So I’m being taken care of. But it would still be nice to see you again soon. I’d like to see some of India with you, too. Please write soon + tell me your plans, your schedule, your frame of mind; tell me whether I still exist.
At night I dream about swimming pools. Once diving with you in a big cool clear swimming pool. Then I dream about Nepalese people standing in long lines on the mountainside + me just standing there with them, waiting. I really hope I can get out in the countryside. The country people I’ve seen are so beautiful. Maybe I’ll rent a room in Patan, the town across the river — no tourists.
Everyone I meet who’s been to Israel says it’s wonderful. How are you liking it?
Please write soon.
This letter from Jeanne has shaken me. I’d just accepted solitude with some grace, even begun to forgive her — as well as taken her pictures out of my wallet to send home — and now this lead-lined letter, into which no one can see. She doesn’t apologize, but simply begs — remembering, perhaps, my taste. Then realizing I won’t come soon (for her need is not a boyfriend but a nurse) she backpedals and offers to “travel” with me — not a particularly enticing offer, given our history.
“Write me quickly,” she says, so she knows whether to look for another savior. At the bottom of the letter there is more and more space between the lines, as she leaves out more and more.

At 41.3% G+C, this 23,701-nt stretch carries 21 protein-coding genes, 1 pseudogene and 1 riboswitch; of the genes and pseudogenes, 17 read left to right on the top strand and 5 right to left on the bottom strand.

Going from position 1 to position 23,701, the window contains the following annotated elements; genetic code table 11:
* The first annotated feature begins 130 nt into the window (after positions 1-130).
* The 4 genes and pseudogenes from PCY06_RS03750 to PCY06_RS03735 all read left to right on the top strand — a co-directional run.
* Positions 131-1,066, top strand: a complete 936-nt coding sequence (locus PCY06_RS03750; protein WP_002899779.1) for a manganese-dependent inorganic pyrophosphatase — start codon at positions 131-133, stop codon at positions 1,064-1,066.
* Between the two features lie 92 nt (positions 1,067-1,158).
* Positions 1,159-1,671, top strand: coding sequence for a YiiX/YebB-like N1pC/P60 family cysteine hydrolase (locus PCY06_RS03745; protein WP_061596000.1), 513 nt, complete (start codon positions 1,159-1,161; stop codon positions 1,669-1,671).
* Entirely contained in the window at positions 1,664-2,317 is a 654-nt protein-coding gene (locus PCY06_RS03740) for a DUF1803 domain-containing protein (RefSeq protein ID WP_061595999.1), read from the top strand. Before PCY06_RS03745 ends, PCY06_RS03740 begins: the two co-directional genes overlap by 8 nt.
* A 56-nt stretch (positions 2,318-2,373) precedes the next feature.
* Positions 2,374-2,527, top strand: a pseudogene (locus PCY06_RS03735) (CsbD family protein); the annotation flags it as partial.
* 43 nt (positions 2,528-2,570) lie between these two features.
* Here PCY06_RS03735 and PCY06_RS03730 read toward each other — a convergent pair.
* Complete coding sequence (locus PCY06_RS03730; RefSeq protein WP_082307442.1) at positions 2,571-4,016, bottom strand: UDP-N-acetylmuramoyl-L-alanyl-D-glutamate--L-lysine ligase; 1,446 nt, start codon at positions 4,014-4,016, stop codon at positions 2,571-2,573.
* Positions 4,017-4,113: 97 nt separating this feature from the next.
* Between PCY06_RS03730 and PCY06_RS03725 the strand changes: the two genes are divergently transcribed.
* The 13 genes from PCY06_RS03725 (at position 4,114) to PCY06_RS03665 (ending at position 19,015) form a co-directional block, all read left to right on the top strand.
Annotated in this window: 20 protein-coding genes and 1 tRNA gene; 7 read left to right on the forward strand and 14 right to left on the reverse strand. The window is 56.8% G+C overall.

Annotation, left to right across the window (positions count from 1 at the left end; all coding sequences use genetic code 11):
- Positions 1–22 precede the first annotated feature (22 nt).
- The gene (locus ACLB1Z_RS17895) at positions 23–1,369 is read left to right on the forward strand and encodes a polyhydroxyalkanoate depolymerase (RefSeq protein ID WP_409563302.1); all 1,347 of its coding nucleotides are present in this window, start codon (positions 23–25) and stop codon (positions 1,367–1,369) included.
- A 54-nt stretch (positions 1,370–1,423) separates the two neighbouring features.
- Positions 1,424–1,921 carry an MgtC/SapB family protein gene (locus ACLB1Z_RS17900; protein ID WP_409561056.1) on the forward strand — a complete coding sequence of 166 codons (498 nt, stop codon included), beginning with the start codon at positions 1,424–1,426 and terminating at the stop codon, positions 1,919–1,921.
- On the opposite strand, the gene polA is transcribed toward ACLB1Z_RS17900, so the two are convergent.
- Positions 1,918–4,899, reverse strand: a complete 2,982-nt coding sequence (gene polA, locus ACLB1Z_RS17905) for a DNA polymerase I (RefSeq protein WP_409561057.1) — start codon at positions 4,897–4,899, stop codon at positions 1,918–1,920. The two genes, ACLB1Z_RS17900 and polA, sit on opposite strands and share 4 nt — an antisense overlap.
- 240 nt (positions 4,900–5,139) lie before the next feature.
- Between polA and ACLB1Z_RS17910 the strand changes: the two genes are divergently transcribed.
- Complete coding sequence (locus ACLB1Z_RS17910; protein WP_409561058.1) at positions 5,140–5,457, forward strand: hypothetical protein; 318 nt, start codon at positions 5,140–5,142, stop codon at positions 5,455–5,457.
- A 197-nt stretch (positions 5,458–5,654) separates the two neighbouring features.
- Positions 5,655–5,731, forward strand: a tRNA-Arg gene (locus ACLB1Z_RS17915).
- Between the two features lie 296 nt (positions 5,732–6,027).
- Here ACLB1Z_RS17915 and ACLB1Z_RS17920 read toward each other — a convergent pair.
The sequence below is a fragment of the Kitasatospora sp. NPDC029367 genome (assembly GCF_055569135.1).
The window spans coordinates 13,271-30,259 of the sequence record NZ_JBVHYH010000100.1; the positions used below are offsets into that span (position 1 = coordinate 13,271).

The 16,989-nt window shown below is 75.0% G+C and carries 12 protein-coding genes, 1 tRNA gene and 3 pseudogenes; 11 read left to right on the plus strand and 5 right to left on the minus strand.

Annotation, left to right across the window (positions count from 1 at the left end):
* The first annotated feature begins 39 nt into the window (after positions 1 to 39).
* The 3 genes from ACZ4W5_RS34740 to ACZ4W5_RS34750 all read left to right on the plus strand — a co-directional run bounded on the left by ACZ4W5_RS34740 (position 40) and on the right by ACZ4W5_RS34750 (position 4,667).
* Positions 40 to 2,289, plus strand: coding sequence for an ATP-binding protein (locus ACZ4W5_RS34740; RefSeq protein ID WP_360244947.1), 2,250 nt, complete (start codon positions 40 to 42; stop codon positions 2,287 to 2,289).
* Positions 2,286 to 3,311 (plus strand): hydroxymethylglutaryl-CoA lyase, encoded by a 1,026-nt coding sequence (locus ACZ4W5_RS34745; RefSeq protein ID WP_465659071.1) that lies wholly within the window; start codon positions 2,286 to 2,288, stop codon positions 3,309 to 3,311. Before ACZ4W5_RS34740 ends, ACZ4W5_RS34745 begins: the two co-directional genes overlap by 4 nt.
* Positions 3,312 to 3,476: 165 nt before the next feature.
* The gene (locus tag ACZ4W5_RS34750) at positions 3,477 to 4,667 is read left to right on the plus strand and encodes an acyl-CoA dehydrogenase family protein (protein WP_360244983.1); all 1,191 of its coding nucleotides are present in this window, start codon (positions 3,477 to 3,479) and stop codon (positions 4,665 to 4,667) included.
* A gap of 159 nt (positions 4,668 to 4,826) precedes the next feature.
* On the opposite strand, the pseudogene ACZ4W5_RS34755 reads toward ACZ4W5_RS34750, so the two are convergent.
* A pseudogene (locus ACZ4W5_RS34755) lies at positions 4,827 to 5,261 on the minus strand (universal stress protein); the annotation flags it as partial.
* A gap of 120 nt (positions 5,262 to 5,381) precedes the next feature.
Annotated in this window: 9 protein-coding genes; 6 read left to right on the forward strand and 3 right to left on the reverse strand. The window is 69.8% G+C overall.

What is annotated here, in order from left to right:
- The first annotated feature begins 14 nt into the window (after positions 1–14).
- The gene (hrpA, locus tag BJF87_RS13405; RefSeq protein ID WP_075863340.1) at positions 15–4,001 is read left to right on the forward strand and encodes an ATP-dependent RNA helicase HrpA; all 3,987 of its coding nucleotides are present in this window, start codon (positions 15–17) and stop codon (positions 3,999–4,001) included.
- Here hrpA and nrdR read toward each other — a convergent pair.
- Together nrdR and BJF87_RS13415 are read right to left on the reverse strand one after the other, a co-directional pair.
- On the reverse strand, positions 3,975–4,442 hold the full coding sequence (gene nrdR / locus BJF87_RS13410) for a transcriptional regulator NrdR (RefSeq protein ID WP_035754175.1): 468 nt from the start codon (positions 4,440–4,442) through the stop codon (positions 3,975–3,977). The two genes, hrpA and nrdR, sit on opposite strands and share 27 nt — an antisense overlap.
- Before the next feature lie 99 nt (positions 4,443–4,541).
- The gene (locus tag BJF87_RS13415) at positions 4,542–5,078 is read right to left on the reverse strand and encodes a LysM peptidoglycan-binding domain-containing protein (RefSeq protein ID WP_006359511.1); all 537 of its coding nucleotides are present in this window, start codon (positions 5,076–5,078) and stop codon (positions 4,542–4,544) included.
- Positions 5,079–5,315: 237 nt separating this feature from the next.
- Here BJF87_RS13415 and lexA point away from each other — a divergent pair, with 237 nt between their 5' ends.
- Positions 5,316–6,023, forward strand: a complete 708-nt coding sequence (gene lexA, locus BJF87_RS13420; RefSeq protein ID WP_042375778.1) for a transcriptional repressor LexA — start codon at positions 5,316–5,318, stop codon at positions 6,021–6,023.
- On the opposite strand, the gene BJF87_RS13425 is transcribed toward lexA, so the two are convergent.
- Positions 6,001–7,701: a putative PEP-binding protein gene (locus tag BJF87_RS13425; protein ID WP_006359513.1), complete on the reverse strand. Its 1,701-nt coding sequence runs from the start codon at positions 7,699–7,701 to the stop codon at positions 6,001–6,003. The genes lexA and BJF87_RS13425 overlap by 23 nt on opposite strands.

So now I have to worry she’ll leave again. I don’t want to have an affair with her. But I determined I’d try again — without hope, hopefully. I like the sound of: “My girlfriend has hepatitis in Katmandu.”
I was talking to David the Deadhead the other day about whether or not my guru is God. I explained, “See, yoga believes everything is God — not a creation of God, but is God itself.” I spread my hands, indicating the rubble and little plants we were passing — rubble still left from the Six Day War! “All this is God! But there are different levels of awareness; this cat is more aware than this Volkswagen. And it works up to the pure consciousness that directs the universe. When a person is an embodiment of that awareness, he’s God. Or she.” David nodded. It made perfect sense to him. How I wished he could explain it to me!